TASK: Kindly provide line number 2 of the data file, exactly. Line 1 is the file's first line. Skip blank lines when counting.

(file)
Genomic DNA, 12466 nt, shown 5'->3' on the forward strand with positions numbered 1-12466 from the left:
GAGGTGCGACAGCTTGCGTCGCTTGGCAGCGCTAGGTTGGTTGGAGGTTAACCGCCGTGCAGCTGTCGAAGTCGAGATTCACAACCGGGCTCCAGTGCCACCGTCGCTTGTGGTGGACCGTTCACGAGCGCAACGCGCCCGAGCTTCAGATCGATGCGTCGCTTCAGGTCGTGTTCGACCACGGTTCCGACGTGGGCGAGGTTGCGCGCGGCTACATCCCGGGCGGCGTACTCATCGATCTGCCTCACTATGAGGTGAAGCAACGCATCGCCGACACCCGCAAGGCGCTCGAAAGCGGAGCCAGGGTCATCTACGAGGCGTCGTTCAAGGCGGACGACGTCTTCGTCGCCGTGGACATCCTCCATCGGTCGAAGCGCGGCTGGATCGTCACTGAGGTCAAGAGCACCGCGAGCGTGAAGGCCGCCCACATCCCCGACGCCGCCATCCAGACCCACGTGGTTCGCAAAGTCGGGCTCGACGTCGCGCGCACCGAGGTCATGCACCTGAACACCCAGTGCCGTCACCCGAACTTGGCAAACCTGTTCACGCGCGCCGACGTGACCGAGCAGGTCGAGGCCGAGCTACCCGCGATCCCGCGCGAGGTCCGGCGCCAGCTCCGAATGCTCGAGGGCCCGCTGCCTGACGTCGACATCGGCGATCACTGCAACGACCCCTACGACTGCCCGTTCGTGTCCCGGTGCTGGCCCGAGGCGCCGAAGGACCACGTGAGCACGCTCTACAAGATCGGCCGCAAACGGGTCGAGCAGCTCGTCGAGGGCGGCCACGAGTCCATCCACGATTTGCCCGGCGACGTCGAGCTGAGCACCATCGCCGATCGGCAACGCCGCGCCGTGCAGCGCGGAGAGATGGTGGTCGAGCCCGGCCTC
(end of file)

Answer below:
GAGGTGCGACAGCTTGCGTCGCTTGGCAGCGCTAGGTTGGTTGGAGGTTAACCGCCGTGCAGCTGTCGAAGTCGAGATTCACAACCGGGCTCCAGTGCCACCGTCGCTTGTGGTGGACCGTTCACGAGCGCAACGCGCCCGAGCTTCAGATCGATGCGTCGCTTCAGGTCGTGTTCGACCACGGTTCCGACGTGGGCGAGGTTGCGCGCGGCTACATCCCGGGCGGCGTACTCATCGATCTGCCTCACTATGAGGTGAAGCAACGCATCGCCGACACCCGCAAGGCGCTCGAAAGCGGAGCCAGGGTCATCTACGAGGCGTCGTTCAAGGCGGACGACGTCTTCGTCGCCGTGGACATCCTCCATCGGTCGAAGCGCGGCTGGATCGTCACTGAGGTCAAGAGCACCGCGAGCGTGAAGGCCGCCCACATCCCCGACGCCGCCATCCAGACCCACGTGGTTCGCAAAGTCGGGCTCGACGTCGCGCGCACCGAGGTCATGCACCTGAACACCCAGTGCCGTCACCCGAACTTGGCAAACCTGTTCACGCGCGCCGACGTGACCGAGCAGGTCGAGGCCGAGCTACCCGCGATCCCGCGCGAGGTCCGGCGCCAGCTCCGAATGCTCGAGGGCCCGCTGCCTGACGTCGACATCGGCGATCACTGCAACGACCCCTACGACTGCCCGTTCGTGTCCCGGTGCTGGCCCGAGGCGCCGAAGGACCACGTGAGCACGCTCTACAAGATCGGCCGCAAACGGGTCGAGCAGCTCGTCGAGGGCGGCCACGAGTCCATCCACGATTTGCCCGGCGACGTCGAGCTGAGCACCATCGCCGATCGGCAACGCCGCGCCGTGCAGCGCGGAGAGATGGTGGTCGAGCCCGGCCTC